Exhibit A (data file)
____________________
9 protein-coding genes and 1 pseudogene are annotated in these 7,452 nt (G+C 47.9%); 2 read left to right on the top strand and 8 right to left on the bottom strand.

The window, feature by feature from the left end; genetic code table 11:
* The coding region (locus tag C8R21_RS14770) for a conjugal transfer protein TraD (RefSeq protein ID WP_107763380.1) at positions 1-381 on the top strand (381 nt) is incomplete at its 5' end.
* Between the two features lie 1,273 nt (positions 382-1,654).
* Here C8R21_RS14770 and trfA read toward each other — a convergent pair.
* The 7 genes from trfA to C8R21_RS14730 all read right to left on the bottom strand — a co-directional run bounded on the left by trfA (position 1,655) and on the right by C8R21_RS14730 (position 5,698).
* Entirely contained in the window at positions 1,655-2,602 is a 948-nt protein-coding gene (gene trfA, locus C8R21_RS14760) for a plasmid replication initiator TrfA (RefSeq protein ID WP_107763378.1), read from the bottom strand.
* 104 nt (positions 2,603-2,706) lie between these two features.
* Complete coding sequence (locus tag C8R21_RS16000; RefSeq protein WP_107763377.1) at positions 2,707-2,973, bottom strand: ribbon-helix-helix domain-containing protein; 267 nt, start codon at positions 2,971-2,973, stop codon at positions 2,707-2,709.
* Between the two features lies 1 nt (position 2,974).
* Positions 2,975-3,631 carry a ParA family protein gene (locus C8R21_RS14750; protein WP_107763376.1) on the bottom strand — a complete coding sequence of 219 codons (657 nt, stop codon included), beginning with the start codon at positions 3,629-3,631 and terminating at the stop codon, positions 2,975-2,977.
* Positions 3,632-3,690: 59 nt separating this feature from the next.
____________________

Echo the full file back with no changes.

9 protein-coding genes and 1 pseudogene are annotated in these 7,452 nt (G+C 47.9%); 2 read left to right on the top strand and 8 right to left on the bottom strand.

The window, feature by feature from the left end; genetic code table 11:
* The coding region (locus tag C8R21_RS14770) for a conjugal transfer protein TraD (RefSeq protein ID WP_107763380.1) at positions 1-381 on the top strand (381 nt) is incomplete at its 5' end.
* Between the two features lie 1,273 nt (positions 382-1,654).
* Here C8R21_RS14770 and trfA read toward each other — a convergent pair.
* The 7 genes from trfA to C8R21_RS14730 all read right to left on the bottom strand — a co-directional run bounded on the left by trfA (position 1,655) and on the right by C8R21_RS14730 (position 5,698).
* Entirely contained in the window at positions 1,655-2,602 is a 948-nt protein-coding gene (gene trfA, locus C8R21_RS14760) for a plasmid replication initiator TrfA (RefSeq protein ID WP_107763378.1), read from the bottom strand.
* 104 nt (positions 2,603-2,706) lie between these two features.
* Complete coding sequence (locus tag C8R21_RS16000; RefSeq protein WP_107763377.1) at positions 2,707-2,973, bottom strand: ribbon-helix-helix domain-containing protein; 267 nt, start codon at positions 2,971-2,973, stop codon at positions 2,707-2,709.
* Between the two features lies 1 nt (position 2,974).
* Positions 2,975-3,631 carry a ParA family protein gene (locus C8R21_RS14750; protein WP_107763376.1) on the bottom strand — a complete coding sequence of 219 codons (657 nt, stop codon included), beginning with the start codon at positions 3,629-3,631 and terminating at the stop codon, positions 2,975-2,977.
* Positions 3,632-3,690: 59 nt separating this feature from the next.